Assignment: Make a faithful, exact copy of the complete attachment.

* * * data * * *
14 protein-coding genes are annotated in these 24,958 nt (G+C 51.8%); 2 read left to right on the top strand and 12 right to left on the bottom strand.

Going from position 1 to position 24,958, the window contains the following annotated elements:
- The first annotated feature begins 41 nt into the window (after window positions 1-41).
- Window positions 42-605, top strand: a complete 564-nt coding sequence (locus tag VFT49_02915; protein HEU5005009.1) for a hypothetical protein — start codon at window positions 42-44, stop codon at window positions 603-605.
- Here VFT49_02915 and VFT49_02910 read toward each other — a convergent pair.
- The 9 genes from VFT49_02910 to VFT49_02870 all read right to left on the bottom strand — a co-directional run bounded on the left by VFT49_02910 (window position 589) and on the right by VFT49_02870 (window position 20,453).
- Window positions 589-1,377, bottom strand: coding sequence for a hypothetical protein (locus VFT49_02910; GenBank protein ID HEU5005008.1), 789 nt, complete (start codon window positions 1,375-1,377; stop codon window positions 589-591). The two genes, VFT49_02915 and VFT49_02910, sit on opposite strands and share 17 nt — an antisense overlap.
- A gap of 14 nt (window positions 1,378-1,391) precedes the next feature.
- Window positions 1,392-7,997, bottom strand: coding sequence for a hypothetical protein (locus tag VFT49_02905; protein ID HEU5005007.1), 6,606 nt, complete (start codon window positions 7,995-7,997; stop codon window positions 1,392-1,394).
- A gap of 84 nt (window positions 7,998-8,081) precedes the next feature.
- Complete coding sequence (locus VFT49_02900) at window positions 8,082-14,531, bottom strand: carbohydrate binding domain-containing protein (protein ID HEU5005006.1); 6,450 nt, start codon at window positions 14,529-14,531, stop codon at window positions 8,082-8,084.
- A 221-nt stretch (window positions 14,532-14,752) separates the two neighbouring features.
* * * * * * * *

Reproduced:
14 protein-coding genes are annotated in these 24,958 nt (G+C 51.8%); 2 read left to right on the top strand and 12 right to left on the bottom strand.

Going from position 1 to position 24,958, the window contains the following annotated elements:
- The first annotated feature begins 41 nt into the window (after window positions 1-41).
- Window positions 42-605, top strand: a complete 564-nt coding sequence (locus tag VFT49_02915; protein HEU5005009.1) for a hypothetical protein — start codon at window positions 42-44, stop codon at window positions 603-605.
- Here VFT49_02915 and VFT49_02910 read toward each other — a convergent pair.
- The 9 genes from VFT49_02910 to VFT49_02870 all read right to left on the bottom strand — a co-directional run bounded on the left by VFT49_02910 (window position 589) and on the right by VFT49_02870 (window position 20,453).
- Window positions 589-1,377, bottom strand: coding sequence for a hypothetical protein (locus VFT49_02910; GenBank protein ID HEU5005008.1), 789 nt, complete (start codon window positions 1,375-1,377; stop codon window positions 589-591). The two genes, VFT49_02915 and VFT49_02910, sit on opposite strands and share 17 nt — an antisense overlap.
- A gap of 14 nt (window positions 1,378-1,391) precedes the next feature.
- Window positions 1,392-7,997, bottom strand: coding sequence for a hypothetical protein (locus tag VFT49_02905; protein ID HEU5005007.1), 6,606 nt, complete (start codon window positions 7,995-7,997; stop codon window positions 1,392-1,394).
- A gap of 84 nt (window positions 7,998-8,081) precedes the next feature.
- Complete coding sequence (locus VFT49_02900) at window positions 8,082-14,531, bottom strand: carbohydrate binding domain-containing protein (protein ID HEU5005006.1); 6,450 nt, start codon at window positions 14,529-14,531, stop codon at window positions 8,082-8,084.
- A 221-nt stretch (window positions 14,532-14,752) separates the two neighbouring features.